Those two losses hurt. They were painful to watch for different reasons, and they were games that the Yankees could have — and probably should have — won. They left me in a foul mood and with the proverbial bad taste in my mouth.

Tonight, though, the Yankees were simply outplayed. They were out-fielded, out-hit and out-pitched in what turned out to be a crisp and relatively quick game. What made tonight’s loss worse were the last two losses. When the dust settled tonight — when Johnny Damon flew out to end the game — the Yanks walked away losers of three straight to a team that has won ten in a row, and they could have easily taken two out of three.

To nitpick this game, we would point to Angel Berroa and his two errors. Prior to yesterday, Berroa had played a grand total of 0.1 innings at third base in the Majors, taking nary a ground ball. Tonight, he made two errors that cost the team an unearned run and allowed the Sox to turn over the lineup. But Berroa is the back-up to the back-up third baseman, and until A-Rod returns, the Yanks are up a third base creek without a paddle.

We would also point to Andy Pettitte‘s and the Yankee infield’s lack of focus with the speedy Jacoby Ellsbury on third. Pettitte, who a few years ago, allowed Aaron Hill to steal home in Toronto, is masterful at holding runners on at first but not at third. Ellsbury scored the game’s third run with that steal, and while the ESPN announcers made much ado of it, it was rather superfluous. One batter earlier, David Ortiz swung late on a 90-mph inside fastball to plate Jason Varitek, and that second run would be all the Sox would need.

At the plate, the Yanks could do nothing all night. They left eight runners on and went 0-for-6 with runners in scoring position. For the weekend, they 7 for 42 (.167) with runners in scoring position. It’s tough to win with so many opportunities lost. Robinson Cano, Hideki Matsui and Melky Cabrera had two hits a piece, but a lone run would be all for the Yanks’ scoring.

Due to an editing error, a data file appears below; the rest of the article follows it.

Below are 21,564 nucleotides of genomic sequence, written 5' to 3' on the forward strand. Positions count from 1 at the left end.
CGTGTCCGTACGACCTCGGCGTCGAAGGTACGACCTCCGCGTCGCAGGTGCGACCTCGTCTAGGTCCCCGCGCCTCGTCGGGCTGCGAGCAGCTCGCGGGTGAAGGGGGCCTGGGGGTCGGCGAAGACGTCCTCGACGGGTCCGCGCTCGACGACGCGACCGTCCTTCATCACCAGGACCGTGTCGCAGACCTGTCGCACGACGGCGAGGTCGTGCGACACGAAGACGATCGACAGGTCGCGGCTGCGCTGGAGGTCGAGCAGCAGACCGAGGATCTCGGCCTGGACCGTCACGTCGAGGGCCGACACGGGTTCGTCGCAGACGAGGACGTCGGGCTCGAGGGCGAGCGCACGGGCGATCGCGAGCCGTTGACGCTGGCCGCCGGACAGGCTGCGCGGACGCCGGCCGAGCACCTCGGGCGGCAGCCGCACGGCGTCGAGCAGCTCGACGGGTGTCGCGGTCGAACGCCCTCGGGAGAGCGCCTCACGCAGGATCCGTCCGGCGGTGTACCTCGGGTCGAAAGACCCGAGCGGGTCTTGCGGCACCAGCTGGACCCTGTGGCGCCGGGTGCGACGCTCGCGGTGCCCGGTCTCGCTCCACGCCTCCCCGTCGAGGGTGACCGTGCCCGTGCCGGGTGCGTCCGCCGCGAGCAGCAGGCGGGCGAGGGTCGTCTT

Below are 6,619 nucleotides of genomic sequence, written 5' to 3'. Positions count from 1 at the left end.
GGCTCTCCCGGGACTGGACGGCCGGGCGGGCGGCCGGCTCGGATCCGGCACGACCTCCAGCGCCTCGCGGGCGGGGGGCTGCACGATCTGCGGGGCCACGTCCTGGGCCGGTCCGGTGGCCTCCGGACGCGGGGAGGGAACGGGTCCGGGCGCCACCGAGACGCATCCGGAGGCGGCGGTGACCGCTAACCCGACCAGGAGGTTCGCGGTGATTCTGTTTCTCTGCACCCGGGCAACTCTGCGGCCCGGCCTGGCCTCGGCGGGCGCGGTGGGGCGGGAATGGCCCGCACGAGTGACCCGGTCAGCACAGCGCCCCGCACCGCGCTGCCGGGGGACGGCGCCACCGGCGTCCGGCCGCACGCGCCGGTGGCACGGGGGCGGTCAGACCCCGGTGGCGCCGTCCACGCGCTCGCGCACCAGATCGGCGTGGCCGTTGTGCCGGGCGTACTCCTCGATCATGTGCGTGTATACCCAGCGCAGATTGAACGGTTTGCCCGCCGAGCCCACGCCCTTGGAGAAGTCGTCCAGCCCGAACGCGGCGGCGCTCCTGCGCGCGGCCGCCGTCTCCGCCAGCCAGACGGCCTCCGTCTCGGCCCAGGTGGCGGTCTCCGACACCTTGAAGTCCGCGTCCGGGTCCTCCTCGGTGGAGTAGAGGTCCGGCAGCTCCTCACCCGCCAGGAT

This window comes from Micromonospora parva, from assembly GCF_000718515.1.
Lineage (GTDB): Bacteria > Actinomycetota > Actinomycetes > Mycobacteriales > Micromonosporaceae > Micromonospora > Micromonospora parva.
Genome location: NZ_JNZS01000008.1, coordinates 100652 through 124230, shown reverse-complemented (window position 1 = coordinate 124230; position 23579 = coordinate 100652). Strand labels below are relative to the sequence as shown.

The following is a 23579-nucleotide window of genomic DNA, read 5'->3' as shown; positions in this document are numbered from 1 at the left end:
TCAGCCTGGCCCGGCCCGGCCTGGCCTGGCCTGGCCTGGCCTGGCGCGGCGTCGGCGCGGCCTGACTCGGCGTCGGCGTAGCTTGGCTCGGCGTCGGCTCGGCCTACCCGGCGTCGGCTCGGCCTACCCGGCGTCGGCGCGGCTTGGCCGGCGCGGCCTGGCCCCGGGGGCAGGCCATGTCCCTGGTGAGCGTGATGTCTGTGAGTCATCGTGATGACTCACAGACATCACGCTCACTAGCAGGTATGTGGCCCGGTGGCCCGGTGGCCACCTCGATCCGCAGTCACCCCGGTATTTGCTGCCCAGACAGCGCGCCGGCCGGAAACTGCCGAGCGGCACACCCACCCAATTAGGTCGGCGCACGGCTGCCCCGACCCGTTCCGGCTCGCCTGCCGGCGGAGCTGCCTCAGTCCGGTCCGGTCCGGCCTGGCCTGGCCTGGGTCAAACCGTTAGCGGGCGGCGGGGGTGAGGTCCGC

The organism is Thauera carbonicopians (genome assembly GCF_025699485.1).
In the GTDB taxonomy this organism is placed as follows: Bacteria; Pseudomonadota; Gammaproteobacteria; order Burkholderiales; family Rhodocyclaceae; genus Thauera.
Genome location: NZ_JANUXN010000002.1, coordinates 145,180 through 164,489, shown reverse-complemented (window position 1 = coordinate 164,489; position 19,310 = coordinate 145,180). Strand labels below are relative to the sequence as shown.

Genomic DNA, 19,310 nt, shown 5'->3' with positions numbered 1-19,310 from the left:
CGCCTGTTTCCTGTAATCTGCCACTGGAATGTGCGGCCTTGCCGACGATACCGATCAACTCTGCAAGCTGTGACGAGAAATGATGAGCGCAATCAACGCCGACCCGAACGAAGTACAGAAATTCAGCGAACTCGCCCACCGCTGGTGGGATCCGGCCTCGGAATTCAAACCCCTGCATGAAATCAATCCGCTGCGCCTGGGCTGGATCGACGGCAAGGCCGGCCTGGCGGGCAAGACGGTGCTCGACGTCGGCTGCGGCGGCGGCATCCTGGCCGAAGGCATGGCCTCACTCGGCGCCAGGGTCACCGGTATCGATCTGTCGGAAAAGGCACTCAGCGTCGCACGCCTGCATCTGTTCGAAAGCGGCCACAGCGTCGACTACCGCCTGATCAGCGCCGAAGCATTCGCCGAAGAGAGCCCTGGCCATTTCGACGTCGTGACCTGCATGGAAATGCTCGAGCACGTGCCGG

The lone bright spot for the Yanks came in the 7th when Mark Melancon made his Major League debut. He retired the side on five pitches in that inning. When he came back out for the 8th, he allowed a walk, a hit and hit a batter before bearing down to retire three in a row. Not used to pitching from the stretch after dominating at AAA, he showed why the Yankees are high on him as a reliever and why he needs to be facing competition that will challenge him. Melancon could easily emerge as a bright spot in what has so far been a bad Yankee bullpen.

Right now, the Yankees are en route to Detroit where they will face a 10-8 Tigers team. The Bombers are 9-9 without their best offensive player and sure-handed third baseman, without a viable center fielder, without their erstwhile ace and without an effective bullpen. As the pieces fall into place, this team will become formidable indeed. For now, we’ll just lick those weekend wounds and move on. There is, after all, another game to play in 19 hours.

Site Note: If you’re looking for Sunday’s Down on the Farm, you can find it here. It got a bit buried amidst all of the game threads last night.

Categories : Game Stories
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The last thread was acting up, so let’s start a new one.

Make sure you don’t miss tonight’s DotF.

Categories : Game Threads
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ZOMG teh season is ovah!!!1!1!

Make sure you don’t miss tonight’s DotF.

Categories : Game Threads